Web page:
In addition to screening for albuminuria, screening for concomitant comorbidities (dyslipidemia, hypertension, and smoking) is also recommended [54, 79, 81]. An assessment of renal function should also be considered in the form of an estimated glomerular filtration rate [43, 82]. A urinalysis and a renal ultrasound should be performed. The presence of hematuria or red blood cell casts raises the possibility that a nondiabetic kidney disease could be present. In those cases, a glomerulonephritis workup should be initiated, and a renal biopsy considered. In the event of macroalbuminuria, evidence of nondiabetic kidney disease, or an atypical course, a referral to a pediatric nephrologist is recommended.
6. Treatment of Nephropathy and Associated Comorbidities (Table 2)
First line in the prevention and treatment of nephropathy associated with T2DM is lifestyle modification and behavior change, including weight reduction, low-sodium diet, and exercise  in order to optimize glycemic control and reduce comorbidities such as obesity, hypertension, and hypercholesterolemia. Smoking cessation strategies should be implemented. Unfortunately, this type of therapy requires significant buy in from patients, families, and health care providers. This patient population is particularly challenging to treat due to their adolescent age, as well as the very high rates of lower socioeconomic status (SES). In the TODAY study, 41.5% of participants had a household income <$25,000 , and in Manitoba 59.1% of youth with T2DM are in the lowest SES quintile . If lifestyle modification is not sufficient to reduce and maintain HbA1c to <9% (target HbA1c is ≤7%), then pharmacologic management is indicated, in the form of insulin and/or metformin [17, 54, 81], which is the only oral hypoglycemic agent that has been approved (in 2000) by the US Food and Drug Administration [83, 84].
In the absence of concrete blood pressure data in children with diabetes, the current guidelines recommend targeting normal blood pressures in children with T2DM (<90th percentile for age and height, or a maximum of <130/80), [17, 44] not only to potentially reduce the risk of renal injury, but to decrease the risk of cardiovascular disease [17, 54, 81]. Angiotensin II receptor blockers (ARBs) have been used most often in studies of adult onset T2DM and have been shown to consistently reduce the rate of progression from microalbuminuria to macroalbuminura [85–87]. Angiotensin-converting enzyme (ACE) inhibitors have also been evaluated and been shown to decrease the risk of microalbuminuria in normoalbuminuric patients with T2DM . No studies have evaluated these drugs in youth with T2DM. There is a small number of nonrandomized studies in youth with T1DM, all of which have shown reductions in albuminuria with ACE inhibitors [89–91]. Treatment with an ACE or ARB is therefore considered first-line therapy for both hypertension and microalbuminuria in youth with T2DM [17, 81]. If treatment targets are not achieved with one medication, then it is recommended that a second agent be added . Female patients must be advised that congenital malformations, even in the first trimester, have been reported with ACE and ARB use . Contraception counseling is thus very important when these drugs are being used.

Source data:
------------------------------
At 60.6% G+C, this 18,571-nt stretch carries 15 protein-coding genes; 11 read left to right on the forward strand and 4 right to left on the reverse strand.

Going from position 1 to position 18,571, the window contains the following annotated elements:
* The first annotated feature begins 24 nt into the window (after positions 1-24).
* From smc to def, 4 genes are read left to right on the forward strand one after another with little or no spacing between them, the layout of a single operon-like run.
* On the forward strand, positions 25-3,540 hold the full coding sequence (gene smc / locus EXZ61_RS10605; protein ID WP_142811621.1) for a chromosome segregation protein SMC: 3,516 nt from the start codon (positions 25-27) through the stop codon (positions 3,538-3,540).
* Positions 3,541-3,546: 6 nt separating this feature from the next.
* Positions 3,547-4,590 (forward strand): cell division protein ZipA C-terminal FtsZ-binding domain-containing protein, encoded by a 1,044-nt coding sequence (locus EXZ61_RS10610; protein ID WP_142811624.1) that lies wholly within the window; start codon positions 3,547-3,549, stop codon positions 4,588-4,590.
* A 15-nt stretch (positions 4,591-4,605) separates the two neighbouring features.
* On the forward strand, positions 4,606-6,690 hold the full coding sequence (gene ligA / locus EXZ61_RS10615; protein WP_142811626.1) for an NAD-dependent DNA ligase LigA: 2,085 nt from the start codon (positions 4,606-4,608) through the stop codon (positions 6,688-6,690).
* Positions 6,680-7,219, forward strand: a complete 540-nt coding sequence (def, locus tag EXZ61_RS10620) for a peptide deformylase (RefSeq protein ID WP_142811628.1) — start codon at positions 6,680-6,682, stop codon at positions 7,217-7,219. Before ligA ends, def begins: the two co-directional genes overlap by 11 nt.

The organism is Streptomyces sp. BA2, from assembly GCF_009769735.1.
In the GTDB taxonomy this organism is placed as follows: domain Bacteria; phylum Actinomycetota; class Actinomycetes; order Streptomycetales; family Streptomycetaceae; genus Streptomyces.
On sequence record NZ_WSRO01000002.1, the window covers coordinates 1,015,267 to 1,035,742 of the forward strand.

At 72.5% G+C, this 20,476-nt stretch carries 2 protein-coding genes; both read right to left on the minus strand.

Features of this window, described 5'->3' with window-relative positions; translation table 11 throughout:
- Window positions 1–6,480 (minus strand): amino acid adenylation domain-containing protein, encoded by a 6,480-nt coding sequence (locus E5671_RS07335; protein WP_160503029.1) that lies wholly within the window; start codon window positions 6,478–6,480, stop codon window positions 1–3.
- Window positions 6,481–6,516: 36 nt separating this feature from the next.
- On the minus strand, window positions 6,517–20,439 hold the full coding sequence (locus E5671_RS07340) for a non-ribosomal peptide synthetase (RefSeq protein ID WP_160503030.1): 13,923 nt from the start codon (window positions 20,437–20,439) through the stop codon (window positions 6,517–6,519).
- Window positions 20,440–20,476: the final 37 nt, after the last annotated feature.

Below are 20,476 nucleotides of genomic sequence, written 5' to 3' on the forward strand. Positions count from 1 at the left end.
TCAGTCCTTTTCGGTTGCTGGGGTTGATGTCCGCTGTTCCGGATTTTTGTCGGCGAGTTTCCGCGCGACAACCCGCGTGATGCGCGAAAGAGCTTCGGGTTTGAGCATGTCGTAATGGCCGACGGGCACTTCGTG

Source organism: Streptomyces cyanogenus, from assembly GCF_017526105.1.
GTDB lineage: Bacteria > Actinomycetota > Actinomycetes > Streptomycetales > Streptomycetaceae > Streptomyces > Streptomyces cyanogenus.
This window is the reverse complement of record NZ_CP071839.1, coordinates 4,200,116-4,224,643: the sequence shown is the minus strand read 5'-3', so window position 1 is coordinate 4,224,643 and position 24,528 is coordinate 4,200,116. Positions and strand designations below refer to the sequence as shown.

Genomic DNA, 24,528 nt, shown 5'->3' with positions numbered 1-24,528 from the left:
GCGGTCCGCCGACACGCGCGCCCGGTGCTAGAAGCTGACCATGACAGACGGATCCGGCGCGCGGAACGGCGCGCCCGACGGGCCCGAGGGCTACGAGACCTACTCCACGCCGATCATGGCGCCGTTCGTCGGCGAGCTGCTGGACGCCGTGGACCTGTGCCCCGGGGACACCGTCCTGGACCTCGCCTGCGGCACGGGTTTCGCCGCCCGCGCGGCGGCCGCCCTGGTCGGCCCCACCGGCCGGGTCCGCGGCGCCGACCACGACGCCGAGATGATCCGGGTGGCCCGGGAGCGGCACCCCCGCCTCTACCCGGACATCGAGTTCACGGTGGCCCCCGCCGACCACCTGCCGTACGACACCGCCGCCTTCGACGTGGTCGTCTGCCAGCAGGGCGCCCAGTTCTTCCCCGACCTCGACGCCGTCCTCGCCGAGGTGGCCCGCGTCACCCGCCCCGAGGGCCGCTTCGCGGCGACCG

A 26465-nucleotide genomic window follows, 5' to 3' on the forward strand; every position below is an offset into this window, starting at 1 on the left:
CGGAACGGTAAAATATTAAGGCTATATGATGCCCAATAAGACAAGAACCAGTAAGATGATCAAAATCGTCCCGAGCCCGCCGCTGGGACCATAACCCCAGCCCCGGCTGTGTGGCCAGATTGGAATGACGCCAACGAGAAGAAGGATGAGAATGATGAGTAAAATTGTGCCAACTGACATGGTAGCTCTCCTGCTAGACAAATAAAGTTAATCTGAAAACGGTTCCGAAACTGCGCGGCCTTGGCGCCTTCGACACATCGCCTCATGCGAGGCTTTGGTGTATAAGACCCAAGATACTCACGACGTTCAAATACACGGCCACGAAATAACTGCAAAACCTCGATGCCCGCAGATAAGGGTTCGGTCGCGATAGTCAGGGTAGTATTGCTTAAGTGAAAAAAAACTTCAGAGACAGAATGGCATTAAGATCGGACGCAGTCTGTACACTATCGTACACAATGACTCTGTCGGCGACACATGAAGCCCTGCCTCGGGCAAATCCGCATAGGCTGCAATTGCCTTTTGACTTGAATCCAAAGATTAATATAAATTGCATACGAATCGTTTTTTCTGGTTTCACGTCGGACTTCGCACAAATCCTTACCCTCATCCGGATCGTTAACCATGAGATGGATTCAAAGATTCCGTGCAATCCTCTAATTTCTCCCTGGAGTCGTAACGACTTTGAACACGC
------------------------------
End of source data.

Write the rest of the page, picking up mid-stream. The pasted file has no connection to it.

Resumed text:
Treatment of hyperlipidemia is more controversial. Lifestyle modification is considered first-line therapy, and improvement in glycemic control often results in improved lipid levels. If lifestyle fails, then pharmacologic management with HMG CoA reductase inhibitors is recommended. The Canadian Diabetes Association currently recommends targets used for familial hyperlipidemia for initiation of pharmacologic agents, as studies done in this particular group have not yet been done. A low-density lipoprotein (LDL) threshold value >4.1 mmol/L is utilized to initiate pharmacologic management if there is a family history of early cardiovascular events or ≥4.9 mmol/L in the absence of cardiovascular events [54, 93]. In contrast, the International Society for Pediatric and Adolescent Diabetes recommends a stricter target of <2.6 mmol/L, based on adult data .
The prevalence of type 2 diabetes in youth continues to increase and is associated with microalbuminuria early in the course of disease. The rate of progression to ESKD is in keeping with adult onset disease. Poor metabolic control and co-morbidities such as hypertension, dyslipidemia, and smoking are highly prevalent and likely hasten the progression of diabetic nephropathy and chronic kidney disease. Multifactorial-based prevention and treatment approaches focusing on lifestyle modification and incorporating pharmacologic management of hyperglycemia, hypertension, and albuminuria have been proven in adult studies. Similar strategies are also likely important to delay progression to ESKD in youth with T2DM, however, more research is required to better define the natural history of diabetic nephropathy and optimal treatment targets and therapies in this high-risk population.